Carrie Brown: Mmhm.
Jonathan Bailor: Really, there is only two. We can get more complicated if we wanted to. We have see a baseline of protein we have to eat a baseline of vegetables. Those are the two things that differentiate Smarter Science of Slim and sanity in other ways of eating. There are two things that are up to us in our lifestyle. That is how much we want to fill in caloric needs – you are not going to get your caloric needs through vegetables, they do not have enough calories in them and you are not going to get them from proteins. Proteins are not a fuel source for the body, they are a structural source for the body. That does not mean that those calories don’t count, it just means that we do not run on protein. We have to get it from either fat or sugar. There is no right answer here. There is so much argument on the Internet and in nutritional communities – as long as it is coming from sane, whole food, non-toxic sources – whether or not you want to fill that gap with a little bit more non-starchy vegetables like carrots, parsnip, things like that. I still wouldn’t go into the potato arena personally. That is a little too far. Fruits are going to give you more of your calories from carbohydrates, specifically sugar, in a natural, relatively healthy form. If you prefer not to do that, you would get it more from whole food fibrous fats. Things like coconut and Cocoa and Chia and flax. Maybe even fattier cuts of ideally grass fed, non-hormone injected meats. The key thing to take away here, folks, is please don’t waste your time on philosophical debates about which one is right. There isn’t one that is right. There is one that is right for you. The only way that you will know that is by trying both. I think there are people in the world that derive more satisfaction from more of a fruity and sugary sanity; and I think that there is people that derive more pleasure and results from a little bit more savory and fatty sanity. I happen to be the savory and fatty sanity fan, but there are people that are not. As long as you are sane, either way is fine.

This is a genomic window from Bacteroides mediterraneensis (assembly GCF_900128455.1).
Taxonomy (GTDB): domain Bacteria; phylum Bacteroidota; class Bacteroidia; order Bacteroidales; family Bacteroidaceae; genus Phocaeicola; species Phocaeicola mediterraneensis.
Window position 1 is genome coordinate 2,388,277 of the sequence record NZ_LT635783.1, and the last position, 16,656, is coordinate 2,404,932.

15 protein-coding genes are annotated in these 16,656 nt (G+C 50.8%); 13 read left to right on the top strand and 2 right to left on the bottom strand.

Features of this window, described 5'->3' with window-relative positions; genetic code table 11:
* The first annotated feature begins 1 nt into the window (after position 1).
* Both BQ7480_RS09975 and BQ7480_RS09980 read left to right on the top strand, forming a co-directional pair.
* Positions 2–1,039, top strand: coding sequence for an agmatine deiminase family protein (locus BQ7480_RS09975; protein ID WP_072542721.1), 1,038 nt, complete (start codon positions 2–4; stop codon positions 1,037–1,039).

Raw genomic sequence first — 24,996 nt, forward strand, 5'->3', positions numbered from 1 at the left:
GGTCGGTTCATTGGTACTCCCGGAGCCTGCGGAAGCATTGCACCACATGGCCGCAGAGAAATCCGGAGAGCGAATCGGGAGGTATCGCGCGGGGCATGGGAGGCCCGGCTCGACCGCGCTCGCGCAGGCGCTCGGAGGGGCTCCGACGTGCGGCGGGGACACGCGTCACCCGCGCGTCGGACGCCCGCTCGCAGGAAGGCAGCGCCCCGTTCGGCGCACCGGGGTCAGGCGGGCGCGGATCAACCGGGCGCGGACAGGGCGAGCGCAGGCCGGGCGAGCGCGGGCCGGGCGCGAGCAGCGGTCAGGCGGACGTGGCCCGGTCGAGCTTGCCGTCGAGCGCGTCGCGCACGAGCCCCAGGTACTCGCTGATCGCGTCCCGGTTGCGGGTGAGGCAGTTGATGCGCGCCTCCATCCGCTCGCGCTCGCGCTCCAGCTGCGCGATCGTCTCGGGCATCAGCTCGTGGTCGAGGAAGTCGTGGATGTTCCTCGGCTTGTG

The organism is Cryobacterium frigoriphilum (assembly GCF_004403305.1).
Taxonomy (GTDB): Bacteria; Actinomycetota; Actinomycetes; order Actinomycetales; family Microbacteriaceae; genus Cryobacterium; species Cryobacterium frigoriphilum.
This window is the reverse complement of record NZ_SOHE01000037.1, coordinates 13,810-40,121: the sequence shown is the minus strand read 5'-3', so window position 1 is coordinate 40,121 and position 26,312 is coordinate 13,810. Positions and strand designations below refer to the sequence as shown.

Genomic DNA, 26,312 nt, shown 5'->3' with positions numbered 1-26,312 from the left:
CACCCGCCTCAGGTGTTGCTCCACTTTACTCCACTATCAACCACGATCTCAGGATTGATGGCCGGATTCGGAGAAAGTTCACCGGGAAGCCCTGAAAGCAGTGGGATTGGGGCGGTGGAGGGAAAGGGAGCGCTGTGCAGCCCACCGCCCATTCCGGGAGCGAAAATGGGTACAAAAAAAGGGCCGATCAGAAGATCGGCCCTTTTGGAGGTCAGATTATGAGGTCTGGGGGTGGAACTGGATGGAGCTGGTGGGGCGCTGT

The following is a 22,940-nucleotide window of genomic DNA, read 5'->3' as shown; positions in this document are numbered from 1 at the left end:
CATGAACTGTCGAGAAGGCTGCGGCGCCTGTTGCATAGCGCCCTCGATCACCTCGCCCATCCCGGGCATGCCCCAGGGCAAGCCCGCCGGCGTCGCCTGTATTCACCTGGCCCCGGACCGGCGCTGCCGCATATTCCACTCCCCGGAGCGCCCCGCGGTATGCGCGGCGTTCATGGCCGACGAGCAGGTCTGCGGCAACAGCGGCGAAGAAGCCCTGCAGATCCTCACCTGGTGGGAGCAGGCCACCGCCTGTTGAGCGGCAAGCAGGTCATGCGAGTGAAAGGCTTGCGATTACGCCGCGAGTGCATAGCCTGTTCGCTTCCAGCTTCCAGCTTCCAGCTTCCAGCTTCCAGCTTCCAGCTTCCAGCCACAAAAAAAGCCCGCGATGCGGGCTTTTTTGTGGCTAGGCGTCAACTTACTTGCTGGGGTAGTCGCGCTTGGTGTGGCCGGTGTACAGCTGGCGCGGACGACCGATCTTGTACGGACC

Carrie Brown: However, I remember you saying in previous podcasts “do not mix the two.”
Jonathan Bailor: Exactly.
Carrie Brown: Pick one or the other.
Jonathan Bailor: That is the challenge, folks. It is not hard to eat sugar. Fruit is delicious. And fat is delicious. We are programmed to crave salt, sugar, and fat. Salt is really not too much of an issue. The morn more research that comes out – unless you are a dear and are just licking a block of salt, you are probably not going to have too many problems unless you are eating packaged, processed foods that are saturated with salt. But those are crazy for other reasons as well. What you want to avoid doing is consciously pick “I am going to do savory sanity versus sweet sanity”. I personally pick savory sanity because there are non-caloric ways that you can make that sweet.
Carrie Brown: That doesn’t mean that Jonathan never eats a blueberry.